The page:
Hug-a-Tree and Survive
Poison Ivy (Rhus radicans) is a common plant in Southwestern Ontario and it grows throughout Pinery Provincial Park (trails, campsites). Please review this information prior to your visit to the park and seek out Park Naturalists for further information once you arrive at Pinery. Poison Ivy is a woody plant that grows in three growth forms in Ontario, namely a low plant, a shrub and a climbing vine; the low plant and the climbing vine are known to be found in Pinery. Poison Ivy is a flowering plant with small greenish-white flowers blooming in spring and the plants bears small clusters of white berries throughout the year. It is important to recognize that all parts of the plant (roots, shoots, stems, leaves, vine) are covered in Urishiol Oil which causes an itchy skin reaction in most people. Dermatological reactions start a few days after exposure. People who develop a skin reaction should seek medical attention from their doctor.
If you are exposed to Poison Ivy, be sure to wash well with soap and water to remove the Urishiol Oil. Powdered laundry detergent mixed into a mildly abbrasive scrub with just a little water is best, but any soap will do. The oil can persist on clothing, footwear, equipment, and pets, so to prevent further exposure everything that has had contact with Poison Ivy should be washed as well. Pay particular attention to your footwear as often you may brush against it and then the Urishiol Oil may be transferred to your hands later when you remove your footwear. Clothing and footwear that you believe may have been exposed to Poison Ivy should be removed and washed in a washing machine.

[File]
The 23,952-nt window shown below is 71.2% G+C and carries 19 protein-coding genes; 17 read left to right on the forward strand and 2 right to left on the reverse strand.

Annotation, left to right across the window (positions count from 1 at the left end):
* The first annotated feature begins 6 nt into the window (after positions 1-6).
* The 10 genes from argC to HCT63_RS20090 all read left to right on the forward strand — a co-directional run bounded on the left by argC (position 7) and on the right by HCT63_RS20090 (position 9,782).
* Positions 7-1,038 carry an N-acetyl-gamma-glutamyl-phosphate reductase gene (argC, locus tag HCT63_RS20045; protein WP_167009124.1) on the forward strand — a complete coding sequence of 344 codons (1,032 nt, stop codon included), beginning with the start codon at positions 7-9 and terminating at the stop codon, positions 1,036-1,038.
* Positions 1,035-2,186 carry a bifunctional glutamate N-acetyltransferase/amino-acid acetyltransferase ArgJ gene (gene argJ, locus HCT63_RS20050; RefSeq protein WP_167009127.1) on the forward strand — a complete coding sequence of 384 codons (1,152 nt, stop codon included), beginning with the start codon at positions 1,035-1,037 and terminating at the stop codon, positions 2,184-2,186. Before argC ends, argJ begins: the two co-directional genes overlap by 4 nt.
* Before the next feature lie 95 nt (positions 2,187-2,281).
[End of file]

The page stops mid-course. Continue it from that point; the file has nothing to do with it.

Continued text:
Lyme Disease is an infection caused by the bacteria Borrelia burgdorferi. These bacteria are spread to humans by the bite of infected Black-legged Ticks (Ixodes sp.). The risk of exposure to Lyme Disease is highest in places where Black-legged Ticks have established populations. The risk of contact with ticks begins in early Spring when the weather warms up and lasts through to the end of Autumn. Not all ticks are infected with (or carry) Lyme Disease and not all bites will result in the disease. The symptoms and health effects caused by Lyme disease can vary for each person. The most common symptom is a red, bull’s-eye rash that appears at the site of the tick bite between 3 and 30 days after the bite (average 10 days).
Ticks are very small and vary in size and colour depending on their species, age and whether they have been feeding. Ticks must feed on blood from an animal or person to live. They feed by inserting their mouth into the skin of a person or animal.
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